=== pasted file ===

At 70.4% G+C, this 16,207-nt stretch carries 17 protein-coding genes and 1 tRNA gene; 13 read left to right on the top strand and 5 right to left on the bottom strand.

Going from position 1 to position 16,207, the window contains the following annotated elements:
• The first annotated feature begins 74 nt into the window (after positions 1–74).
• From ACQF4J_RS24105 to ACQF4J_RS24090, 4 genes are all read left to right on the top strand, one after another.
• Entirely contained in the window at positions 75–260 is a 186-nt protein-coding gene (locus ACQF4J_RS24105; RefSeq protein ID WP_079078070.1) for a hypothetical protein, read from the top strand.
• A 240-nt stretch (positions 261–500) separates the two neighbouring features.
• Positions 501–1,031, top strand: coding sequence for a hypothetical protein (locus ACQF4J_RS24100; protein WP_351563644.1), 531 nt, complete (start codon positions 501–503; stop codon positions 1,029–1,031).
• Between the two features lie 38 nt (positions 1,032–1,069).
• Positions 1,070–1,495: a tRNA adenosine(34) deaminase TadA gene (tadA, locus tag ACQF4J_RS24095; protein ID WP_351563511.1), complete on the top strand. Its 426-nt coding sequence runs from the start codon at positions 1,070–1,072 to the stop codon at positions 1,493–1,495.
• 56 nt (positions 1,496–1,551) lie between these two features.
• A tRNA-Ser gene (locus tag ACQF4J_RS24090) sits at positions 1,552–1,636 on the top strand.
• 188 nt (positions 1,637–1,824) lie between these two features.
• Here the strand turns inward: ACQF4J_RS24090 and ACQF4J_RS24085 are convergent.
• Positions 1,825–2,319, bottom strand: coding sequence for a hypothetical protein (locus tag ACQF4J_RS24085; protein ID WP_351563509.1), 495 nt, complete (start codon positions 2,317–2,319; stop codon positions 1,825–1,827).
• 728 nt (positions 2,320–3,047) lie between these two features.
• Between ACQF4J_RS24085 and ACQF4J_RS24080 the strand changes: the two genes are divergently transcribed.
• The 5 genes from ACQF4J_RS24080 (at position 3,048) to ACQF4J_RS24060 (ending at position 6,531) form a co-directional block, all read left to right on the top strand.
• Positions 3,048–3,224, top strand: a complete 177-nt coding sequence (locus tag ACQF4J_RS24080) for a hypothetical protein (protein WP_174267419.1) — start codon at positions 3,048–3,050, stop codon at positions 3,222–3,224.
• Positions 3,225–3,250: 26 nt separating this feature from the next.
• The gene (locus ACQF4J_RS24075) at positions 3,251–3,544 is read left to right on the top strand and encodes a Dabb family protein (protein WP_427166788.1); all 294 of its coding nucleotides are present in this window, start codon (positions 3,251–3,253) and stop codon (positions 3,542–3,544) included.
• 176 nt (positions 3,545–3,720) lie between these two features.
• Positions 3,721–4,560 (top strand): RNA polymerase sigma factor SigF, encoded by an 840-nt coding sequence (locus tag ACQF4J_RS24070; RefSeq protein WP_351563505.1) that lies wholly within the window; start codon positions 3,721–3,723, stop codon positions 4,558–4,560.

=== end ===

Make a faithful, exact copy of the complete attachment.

At 70.4% G+C, this 16,207-nt stretch carries 17 protein-coding genes and 1 tRNA gene; 13 read left to right on the top strand and 5 right to left on the bottom strand.

Going from position 1 to position 16,207, the window contains the following annotated elements:
• The first annotated feature begins 74 nt into the window (after positions 1–74).
• From ACQF4J_RS24105 to ACQF4J_RS24090, 4 genes are all read left to right on the top strand, one after another.
• Entirely contained in the window at positions 75–260 is a 186-nt protein-coding gene (locus ACQF4J_RS24105; RefSeq protein ID WP_079078070.1) for a hypothetical protein, read from the top strand.
• A 240-nt stretch (positions 261–500) separates the two neighbouring features.
• Positions 501–1,031, top strand: coding sequence for a hypothetical protein (locus ACQF4J_RS24100; protein WP_351563644.1), 531 nt, complete (start codon positions 501–503; stop codon positions 1,029–1,031).
• Between the two features lie 38 nt (positions 1,032–1,069).
• Positions 1,070–1,495: a tRNA adenosine(34) deaminase TadA gene (tadA, locus tag ACQF4J_RS24095; protein ID WP_351563511.1), complete on the top strand. Its 426-nt coding sequence runs from the start codon at positions 1,070–1,072 to the stop codon at positions 1,493–1,495.
• 56 nt (positions 1,496–1,551) lie between these two features.
• A tRNA-Ser gene (locus tag ACQF4J_RS24090) sits at positions 1,552–1,636 on the top strand.
• 188 nt (positions 1,637–1,824) lie between these two features.
• Here the strand turns inward: ACQF4J_RS24090 and ACQF4J_RS24085 are convergent.
• Positions 1,825–2,319, bottom strand: coding sequence for a hypothetical protein (locus tag ACQF4J_RS24085; protein ID WP_351563509.1), 495 nt, complete (start codon positions 2,317–2,319; stop codon positions 1,825–1,827).
• 728 nt (positions 2,320–3,047) lie between these two features.
• Between ACQF4J_RS24085 and ACQF4J_RS24080 the strand changes: the two genes are divergently transcribed.
• The 5 genes from ACQF4J_RS24080 (at position 3,048) to ACQF4J_RS24060 (ending at position 6,531) form a co-directional block, all read left to right on the top strand.
• Positions 3,048–3,224, top strand: a complete 177-nt coding sequence (locus tag ACQF4J_RS24080) for a hypothetical protein (protein WP_174267419.1) — start codon at positions 3,048–3,050, stop codon at positions 3,222–3,224.
• Positions 3,225–3,250: 26 nt separating this feature from the next.
• The gene (locus ACQF4J_RS24075) at positions 3,251–3,544 is read left to right on the top strand and encodes a Dabb family protein (protein WP_427166788.1); all 294 of its coding nucleotides are present in this window, start codon (positions 3,251–3,253) and stop codon (positions 3,542–3,544) included.
• 176 nt (positions 3,545–3,720) lie between these two features.
• Positions 3,721–4,560 (top strand): RNA polymerase sigma factor SigF, encoded by an 840-nt coding sequence (locus tag ACQF4J_RS24070; RefSeq protein WP_351563505.1) that lies wholly within the window; start codon positions 3,721–3,723, stop codon positions 4,558–4,560.